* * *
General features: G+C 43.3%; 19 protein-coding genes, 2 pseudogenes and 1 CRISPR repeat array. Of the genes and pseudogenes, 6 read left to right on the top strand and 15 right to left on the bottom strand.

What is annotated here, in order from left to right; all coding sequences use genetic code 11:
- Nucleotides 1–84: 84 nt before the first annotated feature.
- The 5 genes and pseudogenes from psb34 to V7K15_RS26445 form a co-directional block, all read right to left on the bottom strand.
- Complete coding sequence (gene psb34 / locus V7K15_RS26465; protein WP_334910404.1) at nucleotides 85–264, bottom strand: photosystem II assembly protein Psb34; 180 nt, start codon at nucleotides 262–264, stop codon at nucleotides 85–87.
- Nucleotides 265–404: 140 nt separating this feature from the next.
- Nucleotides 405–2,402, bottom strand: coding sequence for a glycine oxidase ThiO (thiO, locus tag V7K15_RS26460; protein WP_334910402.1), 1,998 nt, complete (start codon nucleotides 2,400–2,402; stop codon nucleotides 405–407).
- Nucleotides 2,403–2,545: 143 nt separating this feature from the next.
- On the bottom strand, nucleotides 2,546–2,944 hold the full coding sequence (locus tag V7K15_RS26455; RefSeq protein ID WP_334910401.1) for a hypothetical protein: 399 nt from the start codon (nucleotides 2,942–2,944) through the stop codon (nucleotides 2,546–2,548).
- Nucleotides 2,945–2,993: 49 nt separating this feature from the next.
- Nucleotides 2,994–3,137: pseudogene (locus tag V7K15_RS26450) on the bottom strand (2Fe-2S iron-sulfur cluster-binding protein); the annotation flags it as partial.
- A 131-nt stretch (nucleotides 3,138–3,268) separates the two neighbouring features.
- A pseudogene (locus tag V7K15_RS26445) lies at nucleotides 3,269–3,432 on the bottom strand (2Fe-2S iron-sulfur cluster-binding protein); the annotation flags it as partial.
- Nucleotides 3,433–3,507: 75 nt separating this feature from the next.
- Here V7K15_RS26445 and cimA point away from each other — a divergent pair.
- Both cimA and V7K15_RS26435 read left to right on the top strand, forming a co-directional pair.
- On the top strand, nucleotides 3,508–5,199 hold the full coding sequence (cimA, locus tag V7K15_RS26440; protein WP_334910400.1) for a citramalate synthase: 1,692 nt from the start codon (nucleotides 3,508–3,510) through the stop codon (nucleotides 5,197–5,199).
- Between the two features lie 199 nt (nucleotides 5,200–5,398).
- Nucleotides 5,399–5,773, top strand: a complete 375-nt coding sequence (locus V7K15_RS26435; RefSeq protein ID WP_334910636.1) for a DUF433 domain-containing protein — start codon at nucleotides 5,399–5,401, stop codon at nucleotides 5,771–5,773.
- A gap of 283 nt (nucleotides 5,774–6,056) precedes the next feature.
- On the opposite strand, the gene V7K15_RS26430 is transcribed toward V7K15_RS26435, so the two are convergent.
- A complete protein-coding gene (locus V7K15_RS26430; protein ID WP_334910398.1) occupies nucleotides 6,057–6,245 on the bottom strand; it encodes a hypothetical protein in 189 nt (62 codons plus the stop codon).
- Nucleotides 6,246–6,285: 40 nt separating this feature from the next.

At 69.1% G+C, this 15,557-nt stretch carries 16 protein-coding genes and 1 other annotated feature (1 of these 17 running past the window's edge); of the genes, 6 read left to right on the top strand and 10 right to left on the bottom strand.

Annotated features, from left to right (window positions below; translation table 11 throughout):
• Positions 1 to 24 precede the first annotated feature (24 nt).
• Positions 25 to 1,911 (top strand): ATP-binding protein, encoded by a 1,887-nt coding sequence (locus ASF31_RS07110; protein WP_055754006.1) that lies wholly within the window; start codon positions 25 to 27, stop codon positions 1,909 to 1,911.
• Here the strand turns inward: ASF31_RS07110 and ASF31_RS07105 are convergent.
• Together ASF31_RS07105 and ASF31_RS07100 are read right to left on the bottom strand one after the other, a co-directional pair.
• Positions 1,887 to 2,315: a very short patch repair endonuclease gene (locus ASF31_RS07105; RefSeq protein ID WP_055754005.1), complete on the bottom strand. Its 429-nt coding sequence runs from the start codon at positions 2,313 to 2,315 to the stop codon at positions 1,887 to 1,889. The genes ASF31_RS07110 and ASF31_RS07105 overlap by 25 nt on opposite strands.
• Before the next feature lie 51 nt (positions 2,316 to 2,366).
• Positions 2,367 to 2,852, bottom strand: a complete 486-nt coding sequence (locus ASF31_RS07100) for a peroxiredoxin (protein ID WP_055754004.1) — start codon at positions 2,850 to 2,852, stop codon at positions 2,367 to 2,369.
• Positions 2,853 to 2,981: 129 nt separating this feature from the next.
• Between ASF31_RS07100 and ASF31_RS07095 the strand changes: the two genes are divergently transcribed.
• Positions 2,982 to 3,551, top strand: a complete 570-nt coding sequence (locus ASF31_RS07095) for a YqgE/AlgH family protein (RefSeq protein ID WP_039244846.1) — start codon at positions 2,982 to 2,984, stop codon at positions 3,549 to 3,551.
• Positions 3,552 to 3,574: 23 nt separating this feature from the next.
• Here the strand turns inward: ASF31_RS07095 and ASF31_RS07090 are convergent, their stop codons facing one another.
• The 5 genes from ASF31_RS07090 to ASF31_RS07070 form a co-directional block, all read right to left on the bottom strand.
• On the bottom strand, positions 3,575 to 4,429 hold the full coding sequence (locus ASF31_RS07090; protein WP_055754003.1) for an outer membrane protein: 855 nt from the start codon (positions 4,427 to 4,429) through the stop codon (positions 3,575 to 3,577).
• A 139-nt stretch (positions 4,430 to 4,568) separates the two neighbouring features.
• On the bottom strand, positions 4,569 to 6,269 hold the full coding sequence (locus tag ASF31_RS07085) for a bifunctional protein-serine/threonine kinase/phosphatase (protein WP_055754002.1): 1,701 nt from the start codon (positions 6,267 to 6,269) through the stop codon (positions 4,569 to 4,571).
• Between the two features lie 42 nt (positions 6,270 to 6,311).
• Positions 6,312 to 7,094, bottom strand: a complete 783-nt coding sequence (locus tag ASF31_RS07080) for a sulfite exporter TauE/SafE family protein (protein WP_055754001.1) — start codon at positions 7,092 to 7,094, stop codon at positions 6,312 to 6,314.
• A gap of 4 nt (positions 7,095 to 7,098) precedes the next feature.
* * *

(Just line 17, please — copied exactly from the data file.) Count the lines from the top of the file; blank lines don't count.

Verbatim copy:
- On the top strand, nucleotides 3,508–5,199 hold the full coding sequence (cimA, locus tag V7K15_RS26440; protein WP_334910400.1) for a citramalate synthase: 1,692 nt from the start codon (nucleotides 3,508–3,510) through the stop codon (nucleotides 5,197–5,199).